It only takes about 10 minutes to get out to the reef, and the water is calm. We have a great time with Searious. They divide us into two groups so we can get personalized attention. Our group only has 4 people in it which is fantastic. The guide swims around pointing out various things - huge rays, lots of sea turtles, big nurse sharks, and more beautiful colorful fish than I can count. At one point he even dives down into a little underwater cave tunnel about 30 feet below us. He swims in one side and comes out the other and asks who else wants to try it. None of us can even hold our breath long enough to get down to the cave!

This is probably one of my favorite vacation things we've ever done. There's just so much to see, something beautiful everywhere you look.

volcanogirl Jun 19th, 2014 01:50 PM

In addition to the big ticket items, there are some neat little smaller things to see as well. Moray eels and spotted eels, conch shells, and a sea urchin that the guide lets us hold - it adheres itself to one of our fellow snorkelers, and he tells me it is sucking out his soul!

I really like that we get to spend a lot of time here because it's more natural feeling than Shark Ray Alley. After we've made our way around the reef, we all climb back into the boat and head out to Shark Ray Alley. It's a very quick trip. Once there, the guides chum the water to attract sharks and rays. Our boat has some kind of pipe full of fish that attracts them, and before long huge rays and nurse sharks are all competing to get a taste. I have mixed feelings about this. It's nice to get up close to the animals, but doesn't seem very natural. The sharks are just like a group of hungry dogs that go from boat to boat to get food. Once the food is gone, they're gone so you have to be quick with the photos.

We all get into the water to swim with them. They tell us we don't even need our fins since we'll all stay close to the boat. One shark is nine or ten feet long, and they call him Big Papa. The guides pick up rays and sharks, and everyone comes back with all their fingers. Bonus, we see a huge sea turtle that comes very close to our boat. Nearby fisherman are cleaning their catch of conch shells, and it's attracting the turtles too. On the trip back to shore, the Searious crew breaks out the most delicious little coconut tarts. They taste like something a Belizean grandma would make. And we have red Fanta soda in a bottle - which is very hard to drink on a bumpy boat. All in all a very good day.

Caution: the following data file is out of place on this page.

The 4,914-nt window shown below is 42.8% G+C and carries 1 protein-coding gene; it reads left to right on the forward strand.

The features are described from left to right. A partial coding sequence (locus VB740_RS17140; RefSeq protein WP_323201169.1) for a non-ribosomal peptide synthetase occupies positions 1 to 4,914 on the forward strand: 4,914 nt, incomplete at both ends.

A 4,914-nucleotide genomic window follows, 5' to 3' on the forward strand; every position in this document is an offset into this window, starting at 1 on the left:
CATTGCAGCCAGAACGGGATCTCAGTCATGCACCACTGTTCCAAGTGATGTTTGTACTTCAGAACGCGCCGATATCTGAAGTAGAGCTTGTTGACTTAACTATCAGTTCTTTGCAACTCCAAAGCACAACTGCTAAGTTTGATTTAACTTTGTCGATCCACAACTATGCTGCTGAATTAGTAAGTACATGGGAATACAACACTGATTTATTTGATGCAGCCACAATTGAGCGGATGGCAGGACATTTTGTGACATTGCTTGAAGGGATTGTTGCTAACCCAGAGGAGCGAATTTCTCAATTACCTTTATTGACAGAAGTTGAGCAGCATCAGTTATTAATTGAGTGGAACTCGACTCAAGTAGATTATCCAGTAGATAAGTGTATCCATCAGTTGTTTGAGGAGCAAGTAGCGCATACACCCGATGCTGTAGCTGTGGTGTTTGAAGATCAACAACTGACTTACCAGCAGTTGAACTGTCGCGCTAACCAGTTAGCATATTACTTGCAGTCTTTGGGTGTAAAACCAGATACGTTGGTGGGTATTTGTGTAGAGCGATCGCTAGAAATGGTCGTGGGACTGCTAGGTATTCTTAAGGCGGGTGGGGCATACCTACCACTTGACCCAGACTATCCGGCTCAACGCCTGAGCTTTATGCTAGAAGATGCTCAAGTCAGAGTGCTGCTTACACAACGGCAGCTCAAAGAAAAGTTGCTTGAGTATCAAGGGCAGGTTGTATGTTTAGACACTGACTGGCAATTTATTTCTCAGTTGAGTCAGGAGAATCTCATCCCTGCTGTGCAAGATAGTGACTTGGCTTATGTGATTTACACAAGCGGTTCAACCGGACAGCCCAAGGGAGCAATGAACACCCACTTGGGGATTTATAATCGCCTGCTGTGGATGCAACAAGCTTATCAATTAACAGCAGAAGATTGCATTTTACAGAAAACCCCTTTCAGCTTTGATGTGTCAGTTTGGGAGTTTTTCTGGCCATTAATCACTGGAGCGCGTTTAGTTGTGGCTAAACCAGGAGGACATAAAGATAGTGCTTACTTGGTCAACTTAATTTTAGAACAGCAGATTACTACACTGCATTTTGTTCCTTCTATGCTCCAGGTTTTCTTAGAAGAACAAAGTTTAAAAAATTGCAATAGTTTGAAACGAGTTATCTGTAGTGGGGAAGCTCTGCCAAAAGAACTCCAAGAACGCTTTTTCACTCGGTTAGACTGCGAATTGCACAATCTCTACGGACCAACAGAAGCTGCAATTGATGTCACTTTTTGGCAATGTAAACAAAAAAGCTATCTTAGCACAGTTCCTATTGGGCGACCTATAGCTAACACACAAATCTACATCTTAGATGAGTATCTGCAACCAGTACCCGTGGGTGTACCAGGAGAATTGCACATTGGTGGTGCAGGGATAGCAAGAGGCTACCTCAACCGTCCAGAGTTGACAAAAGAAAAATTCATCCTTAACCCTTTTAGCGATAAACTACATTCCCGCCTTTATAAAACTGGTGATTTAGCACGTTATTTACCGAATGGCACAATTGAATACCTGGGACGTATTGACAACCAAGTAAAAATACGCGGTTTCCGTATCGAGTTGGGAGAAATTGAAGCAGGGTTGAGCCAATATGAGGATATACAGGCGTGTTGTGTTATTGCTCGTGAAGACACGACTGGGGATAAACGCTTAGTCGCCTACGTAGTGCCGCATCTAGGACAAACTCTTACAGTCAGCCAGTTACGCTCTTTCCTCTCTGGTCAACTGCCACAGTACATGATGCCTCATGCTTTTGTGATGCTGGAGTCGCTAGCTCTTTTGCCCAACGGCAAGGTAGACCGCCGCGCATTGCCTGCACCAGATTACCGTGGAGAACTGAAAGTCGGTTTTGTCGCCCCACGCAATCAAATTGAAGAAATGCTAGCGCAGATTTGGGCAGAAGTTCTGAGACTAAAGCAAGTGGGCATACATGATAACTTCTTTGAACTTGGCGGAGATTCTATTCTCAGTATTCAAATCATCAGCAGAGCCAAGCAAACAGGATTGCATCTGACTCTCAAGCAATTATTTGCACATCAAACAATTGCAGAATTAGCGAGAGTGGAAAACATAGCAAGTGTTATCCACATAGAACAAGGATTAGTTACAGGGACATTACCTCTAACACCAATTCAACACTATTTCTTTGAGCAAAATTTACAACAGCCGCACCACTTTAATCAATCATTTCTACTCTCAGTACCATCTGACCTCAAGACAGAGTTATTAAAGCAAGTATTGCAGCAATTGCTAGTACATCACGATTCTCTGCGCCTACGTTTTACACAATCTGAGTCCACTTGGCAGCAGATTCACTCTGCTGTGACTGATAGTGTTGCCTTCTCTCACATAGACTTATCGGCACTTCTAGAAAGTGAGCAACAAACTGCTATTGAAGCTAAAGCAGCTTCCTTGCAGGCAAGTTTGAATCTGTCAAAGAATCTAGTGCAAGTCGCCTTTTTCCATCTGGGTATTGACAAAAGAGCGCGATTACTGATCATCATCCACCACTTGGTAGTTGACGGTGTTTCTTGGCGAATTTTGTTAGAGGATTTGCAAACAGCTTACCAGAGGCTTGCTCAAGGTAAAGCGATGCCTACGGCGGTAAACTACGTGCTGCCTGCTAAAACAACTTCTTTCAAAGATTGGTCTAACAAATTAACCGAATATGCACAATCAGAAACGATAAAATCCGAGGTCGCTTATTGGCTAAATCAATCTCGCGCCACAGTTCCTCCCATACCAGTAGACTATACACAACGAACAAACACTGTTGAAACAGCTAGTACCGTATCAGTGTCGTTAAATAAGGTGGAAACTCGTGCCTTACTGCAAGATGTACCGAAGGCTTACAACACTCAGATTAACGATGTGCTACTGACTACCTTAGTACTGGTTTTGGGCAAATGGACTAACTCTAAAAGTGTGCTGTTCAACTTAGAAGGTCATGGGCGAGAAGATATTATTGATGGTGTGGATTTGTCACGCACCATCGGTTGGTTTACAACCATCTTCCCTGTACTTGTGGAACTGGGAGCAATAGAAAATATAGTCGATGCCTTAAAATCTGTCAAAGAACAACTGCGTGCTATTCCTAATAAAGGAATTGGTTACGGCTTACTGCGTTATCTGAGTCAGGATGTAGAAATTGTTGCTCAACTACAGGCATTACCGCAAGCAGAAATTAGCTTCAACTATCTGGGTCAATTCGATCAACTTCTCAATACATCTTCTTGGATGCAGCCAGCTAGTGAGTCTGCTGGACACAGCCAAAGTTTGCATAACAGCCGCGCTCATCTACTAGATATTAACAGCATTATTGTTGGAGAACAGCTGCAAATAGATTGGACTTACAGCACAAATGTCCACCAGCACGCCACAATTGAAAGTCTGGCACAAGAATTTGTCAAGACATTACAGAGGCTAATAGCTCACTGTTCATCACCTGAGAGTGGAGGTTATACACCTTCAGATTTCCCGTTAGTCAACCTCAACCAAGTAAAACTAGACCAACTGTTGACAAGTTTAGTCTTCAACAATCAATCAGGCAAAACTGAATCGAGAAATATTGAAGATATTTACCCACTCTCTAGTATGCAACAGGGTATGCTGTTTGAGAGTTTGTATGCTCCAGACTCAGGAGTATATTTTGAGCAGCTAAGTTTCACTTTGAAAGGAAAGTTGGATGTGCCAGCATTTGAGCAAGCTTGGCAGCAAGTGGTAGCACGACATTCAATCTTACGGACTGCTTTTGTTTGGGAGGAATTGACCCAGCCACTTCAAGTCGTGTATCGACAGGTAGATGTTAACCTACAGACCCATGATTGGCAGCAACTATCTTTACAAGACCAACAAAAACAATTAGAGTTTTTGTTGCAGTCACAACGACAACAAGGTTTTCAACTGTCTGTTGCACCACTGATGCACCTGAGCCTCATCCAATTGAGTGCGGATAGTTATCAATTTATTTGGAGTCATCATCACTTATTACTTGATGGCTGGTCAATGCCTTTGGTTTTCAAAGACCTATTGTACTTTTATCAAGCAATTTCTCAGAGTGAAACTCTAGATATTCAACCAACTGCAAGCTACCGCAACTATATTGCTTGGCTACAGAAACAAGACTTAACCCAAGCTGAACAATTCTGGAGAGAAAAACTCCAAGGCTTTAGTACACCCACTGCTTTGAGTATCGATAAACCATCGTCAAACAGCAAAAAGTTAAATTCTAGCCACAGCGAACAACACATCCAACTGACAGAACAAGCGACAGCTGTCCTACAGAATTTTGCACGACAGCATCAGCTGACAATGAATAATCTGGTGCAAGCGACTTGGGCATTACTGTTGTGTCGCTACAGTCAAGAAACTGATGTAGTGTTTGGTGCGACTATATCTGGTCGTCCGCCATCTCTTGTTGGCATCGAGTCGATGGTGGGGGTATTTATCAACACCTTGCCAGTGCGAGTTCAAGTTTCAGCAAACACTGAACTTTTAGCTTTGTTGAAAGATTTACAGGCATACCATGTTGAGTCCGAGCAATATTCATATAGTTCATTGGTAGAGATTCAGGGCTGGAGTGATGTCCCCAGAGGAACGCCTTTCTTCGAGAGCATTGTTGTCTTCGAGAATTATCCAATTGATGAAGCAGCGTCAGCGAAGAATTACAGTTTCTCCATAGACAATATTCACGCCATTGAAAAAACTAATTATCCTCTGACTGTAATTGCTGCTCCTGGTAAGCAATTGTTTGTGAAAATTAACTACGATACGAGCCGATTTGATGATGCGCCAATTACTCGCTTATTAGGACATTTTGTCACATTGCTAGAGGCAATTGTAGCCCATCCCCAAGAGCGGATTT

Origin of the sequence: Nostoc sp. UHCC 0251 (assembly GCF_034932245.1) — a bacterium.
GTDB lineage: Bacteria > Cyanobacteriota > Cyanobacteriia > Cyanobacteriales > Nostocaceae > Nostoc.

volcanogirl Jun 19th, 2014 03:37 PM

The next morning we've signed up to do a snorkeling tour to the North Channel and Coral Gardens. The person who books the tours tells us that we have a very good chance to see a manatee, something we've never seen before. I really want to see one.

We board the boat at 9:00 a.m., and this time we're on a big sailboat. There are two "guides" - an older gentleman and a teenage boy. Neither seems to speak English all that well. There's no introduction or instructions, we just take off. There's a fun group of people on this boat, just a few other couples, all older than we are and very friendly. We sail for a while and then the older guide drops the anchor and tells us to get in. The kid dives off the boat and I guess we're supposed to follow him. I'm thinking it will be a guided tour like the one we did at Hol Chan, but this seems to be more of a fend for yourself type thing. The boy starts hauling ass, and my husband and I swim as fast as we can to keep up with him. He tells me, "Manatee!" And then starts swimming even faster. I honestly can barely see the kid; he's just a dot that I'm trying to follow. The older people start yelling, "Slow down, slow down.." But he just keeps on going. I catch up and ask him if he can slow down a little for the older folks, and he says, "I AM going slow." At this point the older folks are just bobbing dots behind us. The water is very choppy. I'm glad they have on life preservers. Then the kid points ahead of me and says, "Manatee!" I can't see anything, so I ask him where, and he just points again and tells me it's right there. I'm expecting it to be below me as I snorkel above it, but it's right in front of me, a huge animal bobbing at the top of the water. I duck my head under and see the whole thing. This was worth burning about 2,000 calories for!

I'm surprised at how fast it's swimming. I've always thought they were awkward and sort of lumbering, but in the water it is moving really swiftly. I tell my husband to catch up, and he does, but he never gets to see it; he says that as long as I saw it he's happy because I was the one that really wanted to.

We snorkel around some more. At one point I'm swimming behind the boy and he starts spearing lion fish. There are several in this area, and I've heard that they're very bad for the reef. I'm not sure I want to be around bloody injured fish on a spear though, so my husband and I swim off on our own. There's not much else in the way of wildlife, but there is some beautiful coral. Eventually the man yells for us to come back to the boat, so we do, and we're rewarded with bottled water and some nice fresh fruit. There's no cover on the boat. We end up getting massively sunburned, but we have a fun sail back, and it was all worth it to get to see something so amazing.

xyz99 Jun 19th, 2014 03:55 PM

We loved the Hol Chan so much, that we booked it again the 2nd day. I always wondered after that what we missed by not doing the Coral garden instead.
It seems that other than the manatee, which is probably not a resident there, there is less there in terms of fish, turtles, rays, etc., so I guess Hol Chan was a better option. What do you think after doing both?

Patty Jun 19th, 2014 04:29 PM

Glad you saw a manatee! Have you looked into Global Entry for immigration and customs?